Nigel Warburton: Is that because economists tend to see themselves as ‘hard-scientists’, as appose to the wishy-washy soft end of social science.
Robert Shiller: I think that the economics profession suffers from physics-envy. I really do. We all wish we could be Einstein. It’s too strong a model, we can’t all develop the theory of relativity. The world of people isn’t like that. When you look at what happens for example in a financial crisis, you’ve got to get immersed in a lot of detail. It doesn’t become understandable by abstract economic reasoning. This means you have to look at an impression of what’s driving people, what’s on their minds, what they don’t know, what the lawyers did with the contracts, what the people are assuming the government might do if such and such happens. It involves a lot of real world thinking which doesn’t fit with the Einstein model.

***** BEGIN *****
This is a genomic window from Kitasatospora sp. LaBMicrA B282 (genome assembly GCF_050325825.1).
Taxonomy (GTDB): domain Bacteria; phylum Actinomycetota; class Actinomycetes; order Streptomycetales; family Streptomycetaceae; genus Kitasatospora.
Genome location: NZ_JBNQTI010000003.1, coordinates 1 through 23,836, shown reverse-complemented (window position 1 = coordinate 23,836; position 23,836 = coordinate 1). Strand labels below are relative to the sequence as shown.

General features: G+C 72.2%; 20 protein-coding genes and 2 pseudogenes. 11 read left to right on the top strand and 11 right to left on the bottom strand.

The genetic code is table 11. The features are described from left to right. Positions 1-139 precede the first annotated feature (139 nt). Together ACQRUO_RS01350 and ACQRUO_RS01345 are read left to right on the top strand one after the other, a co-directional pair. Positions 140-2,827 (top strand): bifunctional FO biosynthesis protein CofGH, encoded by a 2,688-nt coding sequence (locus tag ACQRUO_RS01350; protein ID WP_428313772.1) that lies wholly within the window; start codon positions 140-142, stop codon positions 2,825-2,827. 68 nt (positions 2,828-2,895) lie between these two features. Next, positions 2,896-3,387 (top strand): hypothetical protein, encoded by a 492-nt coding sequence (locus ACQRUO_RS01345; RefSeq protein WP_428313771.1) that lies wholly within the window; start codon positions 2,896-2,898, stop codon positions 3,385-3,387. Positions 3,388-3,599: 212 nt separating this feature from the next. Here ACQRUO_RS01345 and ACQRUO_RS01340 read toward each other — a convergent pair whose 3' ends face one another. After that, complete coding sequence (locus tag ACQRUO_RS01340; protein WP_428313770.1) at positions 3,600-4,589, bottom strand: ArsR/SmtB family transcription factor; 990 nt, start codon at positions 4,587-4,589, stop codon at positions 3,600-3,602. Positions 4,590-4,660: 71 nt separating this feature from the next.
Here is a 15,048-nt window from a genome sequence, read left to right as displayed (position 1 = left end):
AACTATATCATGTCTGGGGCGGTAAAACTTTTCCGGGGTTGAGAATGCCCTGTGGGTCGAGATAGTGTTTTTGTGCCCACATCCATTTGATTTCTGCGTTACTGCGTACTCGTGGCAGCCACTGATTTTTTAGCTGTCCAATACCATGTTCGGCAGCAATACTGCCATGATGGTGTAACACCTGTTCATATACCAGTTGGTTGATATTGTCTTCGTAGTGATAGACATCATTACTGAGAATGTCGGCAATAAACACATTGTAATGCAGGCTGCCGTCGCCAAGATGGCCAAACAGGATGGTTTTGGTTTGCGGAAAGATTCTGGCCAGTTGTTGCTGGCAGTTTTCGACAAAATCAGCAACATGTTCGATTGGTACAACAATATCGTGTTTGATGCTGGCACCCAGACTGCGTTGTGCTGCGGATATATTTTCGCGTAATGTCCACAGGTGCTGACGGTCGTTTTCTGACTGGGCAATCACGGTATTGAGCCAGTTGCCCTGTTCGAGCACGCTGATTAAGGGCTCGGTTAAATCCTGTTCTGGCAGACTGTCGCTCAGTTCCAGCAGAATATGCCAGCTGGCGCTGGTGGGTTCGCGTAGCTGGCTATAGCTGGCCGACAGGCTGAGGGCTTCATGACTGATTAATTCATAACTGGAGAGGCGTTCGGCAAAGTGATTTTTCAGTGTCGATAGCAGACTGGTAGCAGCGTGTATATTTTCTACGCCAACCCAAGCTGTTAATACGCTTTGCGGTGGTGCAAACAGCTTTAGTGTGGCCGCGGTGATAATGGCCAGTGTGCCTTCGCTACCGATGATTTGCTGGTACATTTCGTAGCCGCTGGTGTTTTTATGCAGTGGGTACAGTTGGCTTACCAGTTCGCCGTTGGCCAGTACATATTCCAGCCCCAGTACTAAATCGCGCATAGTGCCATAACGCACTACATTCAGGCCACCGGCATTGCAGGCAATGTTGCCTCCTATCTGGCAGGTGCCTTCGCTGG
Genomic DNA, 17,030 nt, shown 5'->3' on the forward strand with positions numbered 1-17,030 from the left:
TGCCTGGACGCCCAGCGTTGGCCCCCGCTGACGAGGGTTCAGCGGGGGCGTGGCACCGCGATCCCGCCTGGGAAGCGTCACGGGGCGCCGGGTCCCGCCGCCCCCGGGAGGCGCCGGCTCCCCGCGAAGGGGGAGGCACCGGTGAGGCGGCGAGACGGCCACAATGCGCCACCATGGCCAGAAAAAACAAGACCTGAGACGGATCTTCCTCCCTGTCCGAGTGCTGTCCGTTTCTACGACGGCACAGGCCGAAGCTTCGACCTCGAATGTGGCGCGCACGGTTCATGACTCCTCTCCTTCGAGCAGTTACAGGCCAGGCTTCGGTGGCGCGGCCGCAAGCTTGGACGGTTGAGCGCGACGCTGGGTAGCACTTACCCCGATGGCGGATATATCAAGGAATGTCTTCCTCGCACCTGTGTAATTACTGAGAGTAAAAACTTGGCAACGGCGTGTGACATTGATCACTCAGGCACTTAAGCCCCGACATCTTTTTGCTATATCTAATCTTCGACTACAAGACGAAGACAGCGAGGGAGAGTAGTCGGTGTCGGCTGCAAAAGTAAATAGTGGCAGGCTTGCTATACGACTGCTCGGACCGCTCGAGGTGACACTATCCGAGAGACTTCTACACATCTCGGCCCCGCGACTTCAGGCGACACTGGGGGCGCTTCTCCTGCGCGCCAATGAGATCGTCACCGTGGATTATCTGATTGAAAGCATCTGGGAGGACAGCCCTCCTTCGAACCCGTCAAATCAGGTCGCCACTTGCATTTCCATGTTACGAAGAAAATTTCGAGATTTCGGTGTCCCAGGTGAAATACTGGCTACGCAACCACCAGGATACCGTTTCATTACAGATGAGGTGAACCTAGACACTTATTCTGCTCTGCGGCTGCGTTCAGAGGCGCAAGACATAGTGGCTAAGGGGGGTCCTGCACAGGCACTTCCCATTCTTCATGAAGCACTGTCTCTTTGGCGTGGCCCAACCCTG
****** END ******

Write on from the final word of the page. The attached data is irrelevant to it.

Nigel Warburton: If I take your example of Einstein, what’s so amazing about Einstein was that he made a bold hypothesis that was then to some extent corroborated later. Couldn’t economists do that? I mean can’t you have a mathematically generated hypothesis and then it’s either proved to be correct or not?
Robert Shiller That’s an interesting question and I’ve never been asked that before. I know Einstein wrote his special theory in 1905 and it wasn’t until 1919 when they did an experiment involving a solar eclipse that Einstein was vindicated. So is there an example like that in economics? What springs to my mind is usually the opposite. Economists will see empirical regularities in the data and become famous for having named some empirical regularity and then shortly after that it stops happening. And so that’s the reverse!
Nigel Warburton: It’s quite interesting because with Einstein the prediction couldn’t possibly make the results happen. But in economics they could, conceivably.